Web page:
Using The Psychology of Optimal Experience In The Math Classroom
A few years back, I came across the book Flow: The Psychology of Optimal Experience. It was a dense read, especially given the fact that Mihaly Csikszentmihalyi did a wonderfully condensed TED Talk in 2004 of his own book.
However, it was only when I was writing my own book, Pi of Life: The Hidden Happiness of Mathematics, did the immersive power of “Flow” leave evidence of that almost ineffably happy state of the mind. The chief reason I know that I had this optimal experience is, ironically, I have little memory of writing my book. Yes, those are my words. But, I don’t recall how/why those words appeared. Being lost for hours — losing track of time — I experienced being outside of myself. That some divine force was intervening. That my writing muse was not in the domain of things where it was easily retrievable.
I am sure that is not the only time that I have been in Flow. I know that because I love mathematics. And the problems that have put me clearly in the top right-hand corner of the matrix have been ones that are at the nexus of high challenge and high skills.
The matrix below has more detail as to the what Flow feels like. Now think about the the whole range of math problems that you and your students have dove into. I am sure, like myself, they have been in every triangle and trapezoidal section of the Flow Model.
I would think that students would have no problem recounting the hundreds of Anxiety and Boredom problems they have encountered in their decade-plus math career.
While it may be wholly unrealistic to have every single math question that is a Flow math question, I don’t think it is unrealistic to curate a curriculum of learning mathematics that can cover Arousal and Control — always being tangential to mathematical thinking that resonates with Flow.
Unfortunately, this probably does not exist in the culture of speed, correctness, testing, and political accountability. Well, to be frank, it just cannot. The Flow Model is predicated on happiness and freedom. The general response of the exiting public from school mathematics — since forever — has been mired in worry, apathy, and boredom.
The simple upshot is that we need to give a steady diet of problems that are more flowesque.
I haven’t even given you the question, but I am guessing there is some automatic intrigue/interest/challenge that your brain has picked up — even though it is riddled with unknowns. Unless you are friends with Peter Harrison(the author of this 30 year-old question), then this question is also new for you — and that is a cool thing!
ABCD represents fields of cows — yes, actual cows! So we are only using Natural numbers for ABCD. Can’t have zero cows, negative cows, or eeeesh, fractional cows(we are not making hamburgers). And, wxyz are bridges that represent, in this case, the sum of adjacent fields. I said “in this case”, because Peter Harrison’s Cows is a thematic tour of mathematics from elementary school to high school and beyond — it even goes to eigen vectors!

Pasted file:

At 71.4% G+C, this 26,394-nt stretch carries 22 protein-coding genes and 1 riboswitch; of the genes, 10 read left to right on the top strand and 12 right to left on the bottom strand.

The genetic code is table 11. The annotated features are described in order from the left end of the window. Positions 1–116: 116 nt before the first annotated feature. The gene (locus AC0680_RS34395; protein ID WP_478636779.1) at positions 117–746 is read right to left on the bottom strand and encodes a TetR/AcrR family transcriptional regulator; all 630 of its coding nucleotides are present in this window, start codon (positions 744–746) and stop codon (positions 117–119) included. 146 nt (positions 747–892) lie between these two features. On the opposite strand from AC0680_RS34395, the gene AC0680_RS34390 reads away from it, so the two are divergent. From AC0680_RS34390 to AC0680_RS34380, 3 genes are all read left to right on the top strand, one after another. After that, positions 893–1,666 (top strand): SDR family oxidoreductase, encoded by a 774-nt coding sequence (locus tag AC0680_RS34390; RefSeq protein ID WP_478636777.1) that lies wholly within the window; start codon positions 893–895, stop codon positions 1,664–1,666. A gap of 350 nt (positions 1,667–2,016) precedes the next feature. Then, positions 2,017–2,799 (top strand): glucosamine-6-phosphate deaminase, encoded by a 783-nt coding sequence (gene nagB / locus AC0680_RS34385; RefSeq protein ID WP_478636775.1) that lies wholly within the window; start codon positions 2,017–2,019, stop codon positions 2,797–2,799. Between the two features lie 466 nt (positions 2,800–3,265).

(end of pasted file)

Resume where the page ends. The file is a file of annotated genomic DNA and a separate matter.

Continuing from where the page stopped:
So, the challenge is to put single digit numbers 1 to 9(no repetition) so this particular set of fields and bridges with the sum rule works. What’s interesting to me is that this question has Flow characteristic regardless of the age. Young kids can try trial and error, with some insights like the bridges cannot be numbers less than 3. Older kids might have some ideas about odd/even numbers, and then the restrictions on the bridges. High school students might be intrigued by trying for an algebraic solution. It just seems that the abilities to tackle this problem will always be high and the visual layout/construct/uniqueness will elevate the challenge to high as well.
This is what a Flow mathematical problem looks like. Beyond being delightfully challenging and in synch with her abilities, math problems which are emblematic of Flow are authentic, intrinsically motivating, and generally have doors that are entry points into other Flow concepts. In this case, as in the whole Cows set of problems(there are well over a hundred), the thematic narrative of algebra and the natural, coherent bridge that brings students to this delightful abstraction is literally overflowing…
There is a common misconception we are happiest when we are relaxed — ie. on vacation. No doubt we are. Having maybe that third Mohito before noon on a tropical beach is a pretty sweet state. But, it is not Flow. And, as humans we are capable of having experiences that are richer, fuller, and deeper, based on our own unique skill set.
The Flow of Mathematics is not an exclusive club for those that love mathematics. Rather, it is a philosophical design of questions/curriculum that leads to that love.
In 2002, Queens of The Stone Age, released one of the greatest songs/videos called “Go With The Flow”. While the song title has nothing to do with the philosophy of Flow, there is a lyric from that song that speaks to the best of what mathematics can be:
I want something good to die for
To make it beautiful to live.
The best math problems drip with the poetry of the words above. Again, while reality may not allow us to live up to the ideas of Flow all the time, we should, at least, be consumed by trying to. There is magic in the attempt.
Let’s share better math problems — our happiness literally depends on it.